Commands

Clone

You’ll clone a project when you use it for the first time. The directory name is optional - this gives you the opportunity to set a specific directory name should you need to.

git clone [repository] [optional directory name]

Dev remote

This command will be provided when you first start the project. You will need to run command only once and sets the destination when pushing to dev.

git remote add dev [repository URL]

Push/pull process

It's important that we maintain the same process when working on a repository with others, therefore it is recommended that the following commits are run every time:

  1. git pull origin master - to retrieve the latest commits (if any)
  2. git add * - to add all changes to the subsequent commit
  3. git commit -m 'Meaningful commit message here' - to provide a commit message following the above guidelines
  4. git push origin master - then to finally push the changes to the relevant repository

When pushing to dev the process is very similar, the first thing to remember is to make sure you have added the repository URL for the dev build. Once you have done this you only need follow the same process as you would to push to origin, but in the fourth step will need to replace origin with dev.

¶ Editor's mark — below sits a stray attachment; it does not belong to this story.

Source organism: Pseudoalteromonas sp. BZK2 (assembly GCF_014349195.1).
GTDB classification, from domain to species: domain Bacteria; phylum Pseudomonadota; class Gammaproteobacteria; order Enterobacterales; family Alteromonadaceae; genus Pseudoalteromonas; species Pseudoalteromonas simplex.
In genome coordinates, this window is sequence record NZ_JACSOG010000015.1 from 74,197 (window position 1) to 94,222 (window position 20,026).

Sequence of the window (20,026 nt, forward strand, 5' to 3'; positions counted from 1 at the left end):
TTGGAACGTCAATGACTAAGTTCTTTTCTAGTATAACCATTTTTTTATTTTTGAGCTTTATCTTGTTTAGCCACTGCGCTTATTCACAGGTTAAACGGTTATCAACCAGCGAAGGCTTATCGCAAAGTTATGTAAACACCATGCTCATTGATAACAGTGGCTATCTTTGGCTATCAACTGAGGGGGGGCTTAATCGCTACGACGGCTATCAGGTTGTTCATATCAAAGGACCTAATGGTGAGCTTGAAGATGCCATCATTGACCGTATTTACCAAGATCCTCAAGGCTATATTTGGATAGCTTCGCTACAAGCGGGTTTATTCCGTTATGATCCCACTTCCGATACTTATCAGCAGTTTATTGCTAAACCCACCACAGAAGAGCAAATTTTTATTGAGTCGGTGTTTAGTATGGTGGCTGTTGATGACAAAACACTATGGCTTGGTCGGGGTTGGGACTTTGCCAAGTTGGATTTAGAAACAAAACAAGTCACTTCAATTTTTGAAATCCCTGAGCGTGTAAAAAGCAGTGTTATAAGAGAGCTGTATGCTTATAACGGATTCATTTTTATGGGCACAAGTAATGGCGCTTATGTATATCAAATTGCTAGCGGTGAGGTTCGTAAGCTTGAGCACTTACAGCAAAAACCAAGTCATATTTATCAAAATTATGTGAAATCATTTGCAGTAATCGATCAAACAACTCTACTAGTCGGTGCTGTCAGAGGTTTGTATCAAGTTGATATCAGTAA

git push dev master

it is also important that the dev is pushed after a push to the origin is done. With the use of '&&' you can queue up these commands.

git push origin master && git push dev master

Git Conflict Resolutions:

If there is a conflict this means you and someone has worked on the same file(s) and the changes can not be separated normally. Before pushing you should also pull to avoid some merge conflicts where you have tried to push when you are a commit behind the master.

Sometimes there isn’t much you can do about avoiding this so you can follow these steps:

  1. Pull the master and see if there is a conflict if so then check what files have conflicts in them. NB - If the file that is conflicting has changes that you did not make or mean to you can revert that specific file with git checkout @ — {file_location} (This can useful when it is changes to a file that is always compiled so your changes wont matter e.g. ‘public/js/app.js’)
  2. Then if you have a conflict you can store your local changes with git stash
  3. After this is complete use git pull origin master to get the latest changes, then: ⋅⋅* a. Add in your changes that you were working on with git stash apply —index - this will attempt to auto merge the conflicting files and use both changes ⋅⋅* b. If there is an error with this step then it normally means the conflict can’t be auto merged. To fix this you can go into the file and search for >>>> and will show you both your changes and the changes from the master
  4. Now you should be able to add your changes and push like normal

Change repository

If you are cloning from another git repository the same files, then run the following command git remote -v. This command checks which current repository you are in.

git remote -v

To set a new git repository with the same files as the previous repository, run git remote set-url origin git@git.[repository]. After the new git repository has been set, check the current repository again.

git remote -v
origin	git@git.wcddev.uk:[repository].git (fetch)
origin	git@git.wcddev.uk:[repository].git (push)